Minimum pricing on alcohol: Local pricing policies

Learn how local governments can establish minimum prices for standard servings of alcohol

Inside this alcohol policy pack

Minimum pricing on alcohol

Issue
Use pricing policies such as excise tax increases on alcoholic beverages1,2,3,4

Action
Establish minimum pricing per standard drink across all alcoholic beverages indexed to inflation, and maintain average prices at or above the consumer price index3,4

Degree of adoption in 31 Canadian municipalities
Low

Current actions in Canada
Only two of 31 local governments in Canada have enacted pricing policies, which may reflect the lack of provincial pricing policies in British Columbia:

  • Vancouver’s License Bylaw requires licensed liquor establishments to refrain from selling, or offering for sale, an alcoholic beverage at a retail price of less than $3 per standard serving, inclusive of taxes, being:
    • 1 fluid ounce of spirits having an alcoholic content of 17 per cent or more, served on its own or in a mixed beverage
    • 5 fluid ounces of wine having an alcoholic content of 1.5 per cent or more
    • 20 fluid ounces of beer, cider or a cooler, having an alcoholic content of 1.5 per cent or more
    • Calculate pro rata the minimum price of an alcoholic beverage containing a fraction of one standard serving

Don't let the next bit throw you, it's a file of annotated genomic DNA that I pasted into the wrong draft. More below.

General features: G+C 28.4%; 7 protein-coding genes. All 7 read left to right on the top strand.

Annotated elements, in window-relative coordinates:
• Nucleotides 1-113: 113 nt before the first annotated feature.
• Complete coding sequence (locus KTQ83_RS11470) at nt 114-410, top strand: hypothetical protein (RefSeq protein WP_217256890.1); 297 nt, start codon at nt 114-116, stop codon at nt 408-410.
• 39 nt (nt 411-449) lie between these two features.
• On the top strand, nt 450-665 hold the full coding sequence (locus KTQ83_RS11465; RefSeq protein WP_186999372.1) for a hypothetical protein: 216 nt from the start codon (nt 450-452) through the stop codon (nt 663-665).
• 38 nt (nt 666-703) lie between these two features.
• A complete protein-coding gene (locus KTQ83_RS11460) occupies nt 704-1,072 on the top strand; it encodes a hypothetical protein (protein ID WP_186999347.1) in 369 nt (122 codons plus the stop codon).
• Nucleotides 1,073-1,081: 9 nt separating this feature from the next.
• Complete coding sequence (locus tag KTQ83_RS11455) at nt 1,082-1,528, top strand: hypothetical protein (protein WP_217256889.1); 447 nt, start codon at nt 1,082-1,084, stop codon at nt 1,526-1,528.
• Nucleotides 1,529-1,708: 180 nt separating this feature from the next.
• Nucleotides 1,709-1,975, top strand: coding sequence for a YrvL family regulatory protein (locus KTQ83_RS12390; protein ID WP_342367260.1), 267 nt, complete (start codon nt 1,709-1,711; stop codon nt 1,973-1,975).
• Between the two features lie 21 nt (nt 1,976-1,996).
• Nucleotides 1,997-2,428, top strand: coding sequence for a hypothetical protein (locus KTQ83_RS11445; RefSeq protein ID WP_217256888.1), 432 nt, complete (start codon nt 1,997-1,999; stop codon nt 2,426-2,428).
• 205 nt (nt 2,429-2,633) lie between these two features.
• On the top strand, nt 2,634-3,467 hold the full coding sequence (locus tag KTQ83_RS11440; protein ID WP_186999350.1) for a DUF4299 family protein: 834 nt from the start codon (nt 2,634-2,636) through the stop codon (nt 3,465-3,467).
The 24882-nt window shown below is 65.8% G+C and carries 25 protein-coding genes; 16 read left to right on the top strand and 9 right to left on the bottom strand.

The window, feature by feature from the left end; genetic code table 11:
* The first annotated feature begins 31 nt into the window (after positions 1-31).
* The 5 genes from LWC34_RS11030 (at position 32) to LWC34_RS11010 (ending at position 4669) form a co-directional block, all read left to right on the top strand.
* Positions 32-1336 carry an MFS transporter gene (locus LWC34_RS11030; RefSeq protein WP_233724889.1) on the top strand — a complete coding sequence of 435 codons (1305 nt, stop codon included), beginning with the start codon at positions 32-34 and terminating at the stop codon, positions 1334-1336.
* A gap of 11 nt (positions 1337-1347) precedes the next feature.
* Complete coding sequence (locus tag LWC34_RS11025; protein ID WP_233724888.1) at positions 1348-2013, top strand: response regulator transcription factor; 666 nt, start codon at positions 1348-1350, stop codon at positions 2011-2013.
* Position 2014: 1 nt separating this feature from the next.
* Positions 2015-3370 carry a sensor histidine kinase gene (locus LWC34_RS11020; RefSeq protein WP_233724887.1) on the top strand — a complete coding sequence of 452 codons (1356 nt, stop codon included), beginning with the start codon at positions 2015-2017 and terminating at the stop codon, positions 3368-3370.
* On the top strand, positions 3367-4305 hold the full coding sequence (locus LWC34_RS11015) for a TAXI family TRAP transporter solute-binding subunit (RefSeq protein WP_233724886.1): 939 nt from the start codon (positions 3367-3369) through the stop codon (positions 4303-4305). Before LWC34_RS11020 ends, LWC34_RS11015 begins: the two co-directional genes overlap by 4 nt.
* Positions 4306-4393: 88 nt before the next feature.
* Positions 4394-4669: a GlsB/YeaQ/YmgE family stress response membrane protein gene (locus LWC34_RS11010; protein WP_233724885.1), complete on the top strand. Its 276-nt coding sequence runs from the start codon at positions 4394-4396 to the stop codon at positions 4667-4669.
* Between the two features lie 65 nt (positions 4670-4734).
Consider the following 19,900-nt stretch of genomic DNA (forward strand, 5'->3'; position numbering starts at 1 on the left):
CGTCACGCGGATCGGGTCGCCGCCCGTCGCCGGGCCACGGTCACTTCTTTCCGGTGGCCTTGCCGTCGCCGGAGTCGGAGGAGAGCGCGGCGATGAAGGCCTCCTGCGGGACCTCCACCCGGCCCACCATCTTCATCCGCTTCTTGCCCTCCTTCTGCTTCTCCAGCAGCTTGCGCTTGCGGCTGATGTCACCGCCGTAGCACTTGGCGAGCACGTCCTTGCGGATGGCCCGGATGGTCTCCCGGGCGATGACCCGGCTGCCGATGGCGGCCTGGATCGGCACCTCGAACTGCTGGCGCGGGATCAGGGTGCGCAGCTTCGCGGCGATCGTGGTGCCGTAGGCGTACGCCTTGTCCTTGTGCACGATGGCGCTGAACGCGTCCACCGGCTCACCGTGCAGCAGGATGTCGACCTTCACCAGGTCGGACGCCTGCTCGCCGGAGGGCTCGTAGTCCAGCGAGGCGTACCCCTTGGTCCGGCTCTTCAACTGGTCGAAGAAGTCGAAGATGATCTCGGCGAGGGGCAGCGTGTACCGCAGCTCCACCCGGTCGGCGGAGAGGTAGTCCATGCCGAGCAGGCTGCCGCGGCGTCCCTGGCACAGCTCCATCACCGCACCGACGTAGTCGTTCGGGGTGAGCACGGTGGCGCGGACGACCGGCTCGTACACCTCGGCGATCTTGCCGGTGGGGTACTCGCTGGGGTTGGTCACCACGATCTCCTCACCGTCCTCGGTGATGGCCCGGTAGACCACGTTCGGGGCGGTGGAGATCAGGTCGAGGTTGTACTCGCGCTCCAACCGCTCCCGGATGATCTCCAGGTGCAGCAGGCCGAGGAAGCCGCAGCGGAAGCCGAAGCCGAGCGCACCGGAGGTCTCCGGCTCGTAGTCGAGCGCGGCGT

• Victoria’s Business License Bylaw prohibits licensed establishments from selling, or offering for sale, alcoholic beverages at a retail price of less than $3 per standard serving, inclusive of taxes. The minimum price of an alcoholic beverage containing a fraction of one standard serving is to be calculated pro rata. A standard serving is:
    • 1 fluid ounce of spirits having an alcoholic content of 17 per cent or more, served on its own or in a mixed beverage
    • 5 fluid ounces of wine having an alcoholic content of 1.5 per cent or more
    • 12 fluid ounces of beer, cider or a cooler, having an alcoholic content of 1.5 per cent or more

Local policy toolsa,b

  • Municipal Alcohol Policy (MAP)
  • Business license bylaws

Examples of local actiona,b
Strengthen MAPs or introduce other bylaws to impose minimum pricing laws, mark-ups and discounting violations.

References
1- World Cancer Research Fund International (2009). Policy and Action for Cancer Prevention. Retrieved from: http://www.wcrf.org/sites/default/files/Policy_Report.pdf
2- World Health Organization (2013). Global Action Plan for the Prevention and Control of Non-Communicable Diseases. Retrieved from:
http://apps.who.int/iris/bitstream/10665/94384/1/9789241506236_eng.pdf?ua=1
3- Cancer Care Ontario (2016). Prevention System Quality Index. Retrieved from:https://www.cancercareontario.ca/en/statistical-reports/prevention-system-quality-index
4- Public Health Ontario/Cancer Care Ontario (2012). Taking Action to Prevent Chronic Disease. Retrieved from: https://www.ccohealth.ca/en/report-taking-action-to-prevent-chronic-disease
a- Centre for Addiction and Mental Health (2013). Making the case for supporting local alcohol policy in Ontario
b- University of Victoria (2010). Helping Municipal Governments Reduce Alcohol-related Harms